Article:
World Soccer: What were the key factors in Slovenia’s successful qualifying campaign?
Matjaz Kek: Looking back, I could pin a lot of our success on our big desire and motivation, shown by the quality performances that we have displayed on the pitch.
Who are your key men?
The trademark of our national squad is the team itself. We don’t have big superstars and the team as a whole is the main factor on which I base my hopes for the World Cup finals.
How differently will you have to approach the games in the finals?
The World Cup demands a proper and thorough preparation of the team. In terms of logistics and organisation, we are doing everything we can to have the best possible conditions in South Africa. As far as the preparations for each of our opponents go, I’m not going to discuss tactical aspects.
What of the group draw? Would you rather play an easier team than England?
Any national team knows it is an honour to play England and it’s no different for us. After all, football was invented there. It is always a challenge to play against them.
Is it easier to pick a squad from a limited number of players?
Sometimes it’s better to have a smaller choice of players if everything is OK and if they are all in good health and form. A small base means that the coaches have fewer headaches when it comes to deciding who to call up. However, if problems with injuries and dips in form occur, it’s always better to have alternatives. But as far as our team is concerned,
I’m happy with the choice of players I can pick from.
Why have you chosen relatively easy games as warm-up matches rather than testing ones?
Relatively easy matches is a relative term! It depends on the perspective you’re looking from. We have chosen opponents we thought would be appropriate considering the time-frame involved. We have played a lot of tough qualifying and friendly matches in the most recent campaign, so we think that our choice of preparatory matches is appropriate.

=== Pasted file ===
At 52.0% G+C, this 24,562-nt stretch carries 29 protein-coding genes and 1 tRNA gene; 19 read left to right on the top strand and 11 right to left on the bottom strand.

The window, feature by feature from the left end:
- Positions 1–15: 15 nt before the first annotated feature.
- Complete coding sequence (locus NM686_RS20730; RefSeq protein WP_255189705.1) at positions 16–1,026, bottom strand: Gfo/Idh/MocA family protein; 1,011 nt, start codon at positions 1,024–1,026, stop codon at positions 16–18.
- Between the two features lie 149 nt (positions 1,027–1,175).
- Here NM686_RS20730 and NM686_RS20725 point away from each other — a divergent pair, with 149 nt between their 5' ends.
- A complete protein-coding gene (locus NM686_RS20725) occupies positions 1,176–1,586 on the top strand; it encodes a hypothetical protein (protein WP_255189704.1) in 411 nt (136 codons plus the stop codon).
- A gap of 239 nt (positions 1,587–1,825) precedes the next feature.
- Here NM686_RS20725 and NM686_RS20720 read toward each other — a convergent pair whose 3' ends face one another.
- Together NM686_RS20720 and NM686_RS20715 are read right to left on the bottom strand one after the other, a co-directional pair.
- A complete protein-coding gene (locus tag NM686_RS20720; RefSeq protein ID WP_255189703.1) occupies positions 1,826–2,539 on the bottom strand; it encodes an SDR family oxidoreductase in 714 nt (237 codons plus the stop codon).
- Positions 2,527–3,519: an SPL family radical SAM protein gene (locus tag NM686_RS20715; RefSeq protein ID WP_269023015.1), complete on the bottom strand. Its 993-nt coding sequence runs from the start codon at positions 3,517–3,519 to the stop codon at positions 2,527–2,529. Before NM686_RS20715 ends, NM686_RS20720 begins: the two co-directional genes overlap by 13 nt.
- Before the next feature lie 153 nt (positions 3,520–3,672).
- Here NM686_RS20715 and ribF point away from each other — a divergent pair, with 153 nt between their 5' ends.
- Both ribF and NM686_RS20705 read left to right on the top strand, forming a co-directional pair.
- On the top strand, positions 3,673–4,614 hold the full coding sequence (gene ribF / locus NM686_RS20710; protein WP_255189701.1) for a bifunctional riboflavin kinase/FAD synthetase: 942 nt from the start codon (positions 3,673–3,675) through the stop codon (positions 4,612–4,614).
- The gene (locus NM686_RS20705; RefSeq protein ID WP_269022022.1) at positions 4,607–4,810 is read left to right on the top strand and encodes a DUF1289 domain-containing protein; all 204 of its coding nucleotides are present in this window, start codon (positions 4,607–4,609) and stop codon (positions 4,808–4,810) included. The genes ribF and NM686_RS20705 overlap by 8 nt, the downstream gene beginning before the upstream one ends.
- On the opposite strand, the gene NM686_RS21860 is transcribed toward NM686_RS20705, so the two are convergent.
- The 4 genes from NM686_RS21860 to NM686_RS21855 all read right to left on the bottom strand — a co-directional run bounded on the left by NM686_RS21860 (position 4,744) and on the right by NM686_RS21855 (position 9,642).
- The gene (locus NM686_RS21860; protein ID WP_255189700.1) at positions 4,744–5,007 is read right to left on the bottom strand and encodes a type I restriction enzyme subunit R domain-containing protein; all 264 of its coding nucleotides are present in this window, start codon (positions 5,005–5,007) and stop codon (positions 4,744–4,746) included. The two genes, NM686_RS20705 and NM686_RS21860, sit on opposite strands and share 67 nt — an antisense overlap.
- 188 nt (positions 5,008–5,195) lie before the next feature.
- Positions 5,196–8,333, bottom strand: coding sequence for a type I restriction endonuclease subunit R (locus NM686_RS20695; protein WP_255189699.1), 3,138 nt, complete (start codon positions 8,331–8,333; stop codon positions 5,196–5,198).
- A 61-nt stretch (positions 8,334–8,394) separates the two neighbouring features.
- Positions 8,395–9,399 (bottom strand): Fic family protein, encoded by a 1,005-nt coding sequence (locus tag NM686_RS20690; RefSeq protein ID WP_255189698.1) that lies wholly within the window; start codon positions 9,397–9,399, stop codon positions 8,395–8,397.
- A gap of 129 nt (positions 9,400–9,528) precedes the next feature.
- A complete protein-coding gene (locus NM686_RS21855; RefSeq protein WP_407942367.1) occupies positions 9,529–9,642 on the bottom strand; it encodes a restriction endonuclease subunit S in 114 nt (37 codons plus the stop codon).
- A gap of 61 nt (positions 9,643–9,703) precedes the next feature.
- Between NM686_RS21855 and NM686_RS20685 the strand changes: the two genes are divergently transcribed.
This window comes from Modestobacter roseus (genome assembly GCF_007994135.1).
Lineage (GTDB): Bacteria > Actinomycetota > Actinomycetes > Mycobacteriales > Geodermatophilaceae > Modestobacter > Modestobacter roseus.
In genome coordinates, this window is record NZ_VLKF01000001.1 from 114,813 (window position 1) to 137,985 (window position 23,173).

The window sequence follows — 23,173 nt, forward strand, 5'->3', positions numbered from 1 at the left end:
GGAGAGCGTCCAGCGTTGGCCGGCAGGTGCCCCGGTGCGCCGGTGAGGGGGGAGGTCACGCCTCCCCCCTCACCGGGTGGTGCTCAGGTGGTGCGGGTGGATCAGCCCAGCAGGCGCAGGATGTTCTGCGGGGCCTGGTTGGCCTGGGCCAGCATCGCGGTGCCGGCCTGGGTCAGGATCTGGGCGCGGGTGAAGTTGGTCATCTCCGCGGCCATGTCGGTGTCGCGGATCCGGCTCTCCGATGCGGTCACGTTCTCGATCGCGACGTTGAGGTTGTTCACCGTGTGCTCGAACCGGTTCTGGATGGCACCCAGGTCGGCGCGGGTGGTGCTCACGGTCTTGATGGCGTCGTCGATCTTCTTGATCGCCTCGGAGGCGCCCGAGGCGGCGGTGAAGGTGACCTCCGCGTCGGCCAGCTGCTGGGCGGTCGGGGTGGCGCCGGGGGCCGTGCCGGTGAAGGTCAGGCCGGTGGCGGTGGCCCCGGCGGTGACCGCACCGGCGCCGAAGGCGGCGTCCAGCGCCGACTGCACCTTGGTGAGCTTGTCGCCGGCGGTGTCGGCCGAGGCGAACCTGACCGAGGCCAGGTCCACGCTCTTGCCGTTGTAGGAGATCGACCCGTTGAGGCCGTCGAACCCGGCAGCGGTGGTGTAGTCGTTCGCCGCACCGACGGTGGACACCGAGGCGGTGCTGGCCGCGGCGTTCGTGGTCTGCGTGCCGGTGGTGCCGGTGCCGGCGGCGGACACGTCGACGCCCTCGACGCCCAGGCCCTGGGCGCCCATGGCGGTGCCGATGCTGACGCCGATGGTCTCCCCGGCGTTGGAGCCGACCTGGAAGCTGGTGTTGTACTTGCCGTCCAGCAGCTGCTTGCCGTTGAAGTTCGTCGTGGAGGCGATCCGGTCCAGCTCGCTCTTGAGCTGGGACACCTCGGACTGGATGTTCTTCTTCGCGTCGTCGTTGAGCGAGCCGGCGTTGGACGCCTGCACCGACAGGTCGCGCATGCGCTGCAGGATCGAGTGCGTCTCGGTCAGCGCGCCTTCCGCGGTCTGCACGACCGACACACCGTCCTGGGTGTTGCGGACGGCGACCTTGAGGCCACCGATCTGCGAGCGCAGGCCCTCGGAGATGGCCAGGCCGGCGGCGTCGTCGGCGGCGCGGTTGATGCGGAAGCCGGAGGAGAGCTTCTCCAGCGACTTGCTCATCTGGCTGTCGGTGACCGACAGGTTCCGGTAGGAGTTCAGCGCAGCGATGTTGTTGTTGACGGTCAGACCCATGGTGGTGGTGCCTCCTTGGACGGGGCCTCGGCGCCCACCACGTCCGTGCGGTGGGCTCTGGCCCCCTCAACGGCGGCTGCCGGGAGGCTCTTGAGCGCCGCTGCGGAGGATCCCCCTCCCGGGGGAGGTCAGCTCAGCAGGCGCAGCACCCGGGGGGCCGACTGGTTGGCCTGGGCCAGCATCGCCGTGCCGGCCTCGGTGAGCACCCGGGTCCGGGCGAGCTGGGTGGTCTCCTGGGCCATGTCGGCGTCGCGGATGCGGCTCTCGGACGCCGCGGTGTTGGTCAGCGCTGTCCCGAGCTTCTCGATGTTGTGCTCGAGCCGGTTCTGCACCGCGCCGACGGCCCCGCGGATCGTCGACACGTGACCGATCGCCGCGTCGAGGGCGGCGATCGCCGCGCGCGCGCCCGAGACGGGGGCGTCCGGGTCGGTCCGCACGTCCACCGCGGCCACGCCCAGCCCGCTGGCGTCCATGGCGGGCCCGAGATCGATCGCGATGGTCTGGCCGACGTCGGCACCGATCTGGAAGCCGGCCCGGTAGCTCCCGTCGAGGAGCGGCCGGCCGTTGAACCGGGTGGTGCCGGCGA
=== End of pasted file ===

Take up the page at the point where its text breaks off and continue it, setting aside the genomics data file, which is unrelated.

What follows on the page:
How differently will Slovenia approach South Africa 2010 to the way they approached 2002?
That’s hard to say, since I don’t know how the Korea/Japan World Cup was approached. I have my own particular way of getting things done. I do not want to compare different generations to each other. The team then and the team now are so different that it’s hard to draw any parallels.
What does the World Cup mean to a nation like Slovenia?
It’s a great stage to present and promote our beautiful country. But that isn’t my primary concern; most of all, it’s what the team can do on the pitch. We want to show our qualification for South Africa was well deserved.
How do you see your group going, and who would you like to meet in the next round if you qualify?
Were I a fortune teller, my life would often be so much easier! I will think about further matches as and when that possibility presents itself. At this moment I am only interested in preparing the team for our first match against Algeria.
Who are your favourites for the World Cup?
There are a few teams that are always considered as top choices to win any World Cup – teams like Brazil, Argentina and Italy. There is also England, whose team has a lot of quality and great leadership. I can also put Spain in that bunch, considering the attractive matches they have played recently. There’s also a big question concerning how well African teams can do now that the World Cup is in their backyard. It is going to be very interesting.